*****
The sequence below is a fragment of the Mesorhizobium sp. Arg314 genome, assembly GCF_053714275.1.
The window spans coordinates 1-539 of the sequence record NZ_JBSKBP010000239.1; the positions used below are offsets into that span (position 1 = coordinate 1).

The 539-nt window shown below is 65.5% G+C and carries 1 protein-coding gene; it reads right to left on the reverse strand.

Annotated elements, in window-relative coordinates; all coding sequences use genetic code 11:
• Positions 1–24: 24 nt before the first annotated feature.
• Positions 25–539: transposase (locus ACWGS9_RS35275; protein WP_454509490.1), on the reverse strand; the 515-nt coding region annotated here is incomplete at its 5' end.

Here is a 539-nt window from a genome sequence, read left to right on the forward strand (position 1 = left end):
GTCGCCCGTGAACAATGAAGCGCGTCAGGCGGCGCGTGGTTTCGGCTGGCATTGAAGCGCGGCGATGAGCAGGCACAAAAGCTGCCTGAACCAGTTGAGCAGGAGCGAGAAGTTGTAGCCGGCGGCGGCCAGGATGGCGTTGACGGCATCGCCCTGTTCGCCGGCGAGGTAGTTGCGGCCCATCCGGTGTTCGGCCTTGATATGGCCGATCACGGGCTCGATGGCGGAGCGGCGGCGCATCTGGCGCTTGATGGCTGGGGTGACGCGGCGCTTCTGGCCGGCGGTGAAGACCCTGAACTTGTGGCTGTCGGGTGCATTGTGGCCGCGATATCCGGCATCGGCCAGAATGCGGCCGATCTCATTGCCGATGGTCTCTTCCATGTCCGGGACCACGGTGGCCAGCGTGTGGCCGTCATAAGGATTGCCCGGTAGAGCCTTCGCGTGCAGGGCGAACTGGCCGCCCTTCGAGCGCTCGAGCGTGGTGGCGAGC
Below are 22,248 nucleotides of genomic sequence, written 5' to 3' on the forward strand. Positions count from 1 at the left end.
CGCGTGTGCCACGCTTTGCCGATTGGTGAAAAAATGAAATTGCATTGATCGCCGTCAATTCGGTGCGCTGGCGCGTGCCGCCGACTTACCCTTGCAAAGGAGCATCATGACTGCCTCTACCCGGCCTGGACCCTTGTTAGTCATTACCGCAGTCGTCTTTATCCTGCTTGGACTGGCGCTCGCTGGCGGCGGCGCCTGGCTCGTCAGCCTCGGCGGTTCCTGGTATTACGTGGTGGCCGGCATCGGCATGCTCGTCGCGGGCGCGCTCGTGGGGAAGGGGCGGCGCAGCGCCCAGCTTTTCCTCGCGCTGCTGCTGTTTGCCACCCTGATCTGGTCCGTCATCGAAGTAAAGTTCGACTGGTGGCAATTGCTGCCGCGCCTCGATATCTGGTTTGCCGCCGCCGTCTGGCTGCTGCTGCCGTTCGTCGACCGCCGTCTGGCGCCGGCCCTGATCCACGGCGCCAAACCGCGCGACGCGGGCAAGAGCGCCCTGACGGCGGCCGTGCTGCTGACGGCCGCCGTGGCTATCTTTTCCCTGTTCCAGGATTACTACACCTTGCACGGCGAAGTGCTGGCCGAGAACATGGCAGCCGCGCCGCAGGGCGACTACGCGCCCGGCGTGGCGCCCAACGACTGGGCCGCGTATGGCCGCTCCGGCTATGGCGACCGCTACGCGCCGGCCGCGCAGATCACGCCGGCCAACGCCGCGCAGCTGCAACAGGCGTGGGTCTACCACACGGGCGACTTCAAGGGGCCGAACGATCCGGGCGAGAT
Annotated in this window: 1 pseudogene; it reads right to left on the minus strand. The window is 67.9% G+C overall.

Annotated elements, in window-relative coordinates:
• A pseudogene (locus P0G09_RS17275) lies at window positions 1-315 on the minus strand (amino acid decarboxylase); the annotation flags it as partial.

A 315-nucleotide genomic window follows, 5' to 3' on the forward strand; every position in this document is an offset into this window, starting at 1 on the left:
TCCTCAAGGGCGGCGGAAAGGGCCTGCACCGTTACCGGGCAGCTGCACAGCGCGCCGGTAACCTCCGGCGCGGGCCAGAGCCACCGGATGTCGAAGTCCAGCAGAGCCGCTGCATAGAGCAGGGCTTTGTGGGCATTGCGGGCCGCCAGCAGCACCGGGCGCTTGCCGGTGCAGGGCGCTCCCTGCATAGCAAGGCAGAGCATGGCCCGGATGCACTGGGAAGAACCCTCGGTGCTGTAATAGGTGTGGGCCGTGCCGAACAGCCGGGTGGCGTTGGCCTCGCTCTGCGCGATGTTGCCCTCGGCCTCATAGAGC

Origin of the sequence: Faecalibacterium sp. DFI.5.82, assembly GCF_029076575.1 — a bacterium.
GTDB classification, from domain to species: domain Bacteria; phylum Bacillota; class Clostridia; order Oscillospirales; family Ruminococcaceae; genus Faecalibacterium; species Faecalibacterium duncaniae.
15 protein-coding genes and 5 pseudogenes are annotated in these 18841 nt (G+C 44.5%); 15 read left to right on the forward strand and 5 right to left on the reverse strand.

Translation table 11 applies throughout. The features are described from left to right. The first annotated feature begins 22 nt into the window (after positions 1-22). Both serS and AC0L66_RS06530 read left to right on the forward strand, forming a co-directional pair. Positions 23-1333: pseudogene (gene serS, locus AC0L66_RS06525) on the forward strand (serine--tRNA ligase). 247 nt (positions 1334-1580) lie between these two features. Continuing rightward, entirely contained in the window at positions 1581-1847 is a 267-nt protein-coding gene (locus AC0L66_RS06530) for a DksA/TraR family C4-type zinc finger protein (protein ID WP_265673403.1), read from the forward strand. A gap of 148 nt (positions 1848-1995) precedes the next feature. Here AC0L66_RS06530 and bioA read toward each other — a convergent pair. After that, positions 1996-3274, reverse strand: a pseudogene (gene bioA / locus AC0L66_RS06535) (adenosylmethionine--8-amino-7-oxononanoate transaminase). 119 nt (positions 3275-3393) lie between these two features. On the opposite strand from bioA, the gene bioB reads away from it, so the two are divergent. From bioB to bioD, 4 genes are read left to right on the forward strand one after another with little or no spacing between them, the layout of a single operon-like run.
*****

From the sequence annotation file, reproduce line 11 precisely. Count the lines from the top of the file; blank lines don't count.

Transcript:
Annotated in this window: 1 pseudogene; it reads right to left on the minus strand. The window is 67.9% G+C overall.